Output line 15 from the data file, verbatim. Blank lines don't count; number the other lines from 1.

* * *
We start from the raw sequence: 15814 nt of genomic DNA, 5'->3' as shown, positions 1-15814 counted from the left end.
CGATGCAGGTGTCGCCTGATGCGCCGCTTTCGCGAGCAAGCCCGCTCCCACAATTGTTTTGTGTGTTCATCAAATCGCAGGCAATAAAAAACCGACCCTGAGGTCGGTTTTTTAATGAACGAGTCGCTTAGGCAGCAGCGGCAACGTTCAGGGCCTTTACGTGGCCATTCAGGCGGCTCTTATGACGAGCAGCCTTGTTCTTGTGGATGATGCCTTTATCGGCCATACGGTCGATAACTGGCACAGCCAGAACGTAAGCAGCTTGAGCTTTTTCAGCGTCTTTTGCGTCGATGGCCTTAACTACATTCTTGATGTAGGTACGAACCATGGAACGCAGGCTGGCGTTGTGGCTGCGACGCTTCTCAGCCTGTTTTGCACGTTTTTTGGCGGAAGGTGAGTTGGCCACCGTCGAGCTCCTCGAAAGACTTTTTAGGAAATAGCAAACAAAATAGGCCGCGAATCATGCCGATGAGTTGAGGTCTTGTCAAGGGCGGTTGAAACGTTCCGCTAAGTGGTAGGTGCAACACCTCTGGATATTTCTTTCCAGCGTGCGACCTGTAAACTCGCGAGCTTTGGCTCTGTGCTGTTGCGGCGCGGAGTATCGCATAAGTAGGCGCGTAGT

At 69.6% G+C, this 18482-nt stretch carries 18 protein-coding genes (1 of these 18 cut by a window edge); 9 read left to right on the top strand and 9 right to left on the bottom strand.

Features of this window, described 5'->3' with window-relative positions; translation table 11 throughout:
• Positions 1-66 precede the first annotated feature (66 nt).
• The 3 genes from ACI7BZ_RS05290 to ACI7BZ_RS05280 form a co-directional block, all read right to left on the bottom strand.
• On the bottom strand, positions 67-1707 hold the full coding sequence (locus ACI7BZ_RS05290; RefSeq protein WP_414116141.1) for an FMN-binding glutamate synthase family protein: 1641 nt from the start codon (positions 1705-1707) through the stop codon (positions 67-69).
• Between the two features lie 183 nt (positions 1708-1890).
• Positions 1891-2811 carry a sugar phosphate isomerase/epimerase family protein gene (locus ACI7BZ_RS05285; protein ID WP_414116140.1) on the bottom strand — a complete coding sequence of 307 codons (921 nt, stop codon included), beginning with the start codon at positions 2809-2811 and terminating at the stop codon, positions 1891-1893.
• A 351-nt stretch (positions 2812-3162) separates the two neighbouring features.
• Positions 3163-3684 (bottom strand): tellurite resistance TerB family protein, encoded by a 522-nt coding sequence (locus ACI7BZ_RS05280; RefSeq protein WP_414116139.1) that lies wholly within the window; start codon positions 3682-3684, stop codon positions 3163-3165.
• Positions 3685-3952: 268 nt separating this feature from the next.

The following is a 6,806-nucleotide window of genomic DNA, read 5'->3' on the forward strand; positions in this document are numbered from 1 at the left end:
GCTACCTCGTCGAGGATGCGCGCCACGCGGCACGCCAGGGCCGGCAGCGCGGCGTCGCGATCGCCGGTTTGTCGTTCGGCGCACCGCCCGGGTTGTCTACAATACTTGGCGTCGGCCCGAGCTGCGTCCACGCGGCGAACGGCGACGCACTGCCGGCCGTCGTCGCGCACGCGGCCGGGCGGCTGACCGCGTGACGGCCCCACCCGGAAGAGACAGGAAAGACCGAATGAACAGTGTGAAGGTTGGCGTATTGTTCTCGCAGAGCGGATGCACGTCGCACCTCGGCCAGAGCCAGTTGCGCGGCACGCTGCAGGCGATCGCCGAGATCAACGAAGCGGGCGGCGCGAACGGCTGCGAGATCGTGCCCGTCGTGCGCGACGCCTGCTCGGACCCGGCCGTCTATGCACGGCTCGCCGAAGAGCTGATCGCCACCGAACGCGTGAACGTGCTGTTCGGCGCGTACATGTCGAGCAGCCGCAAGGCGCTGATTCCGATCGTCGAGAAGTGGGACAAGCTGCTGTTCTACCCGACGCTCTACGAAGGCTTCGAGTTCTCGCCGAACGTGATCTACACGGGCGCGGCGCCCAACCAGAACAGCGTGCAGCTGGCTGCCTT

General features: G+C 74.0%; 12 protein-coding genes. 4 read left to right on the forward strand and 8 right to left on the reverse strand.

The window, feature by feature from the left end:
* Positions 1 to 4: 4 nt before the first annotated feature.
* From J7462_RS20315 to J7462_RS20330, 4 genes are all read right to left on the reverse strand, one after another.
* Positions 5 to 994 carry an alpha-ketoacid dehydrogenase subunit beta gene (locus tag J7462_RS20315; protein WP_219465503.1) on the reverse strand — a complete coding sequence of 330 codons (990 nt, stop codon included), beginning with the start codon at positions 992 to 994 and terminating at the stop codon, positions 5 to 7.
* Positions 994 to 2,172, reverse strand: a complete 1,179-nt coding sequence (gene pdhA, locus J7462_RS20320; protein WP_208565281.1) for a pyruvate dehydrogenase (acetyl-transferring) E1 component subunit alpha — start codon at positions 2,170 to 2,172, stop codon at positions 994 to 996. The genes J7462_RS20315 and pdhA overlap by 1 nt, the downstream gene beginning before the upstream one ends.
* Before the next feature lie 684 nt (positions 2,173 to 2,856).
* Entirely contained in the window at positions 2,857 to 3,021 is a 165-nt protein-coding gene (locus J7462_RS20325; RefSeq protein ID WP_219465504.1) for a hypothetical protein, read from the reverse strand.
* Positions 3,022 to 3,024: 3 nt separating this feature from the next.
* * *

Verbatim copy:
General features: G+C 74.0%; 12 protein-coding genes. 4 read left to right on the forward strand and 8 right to left on the reverse strand.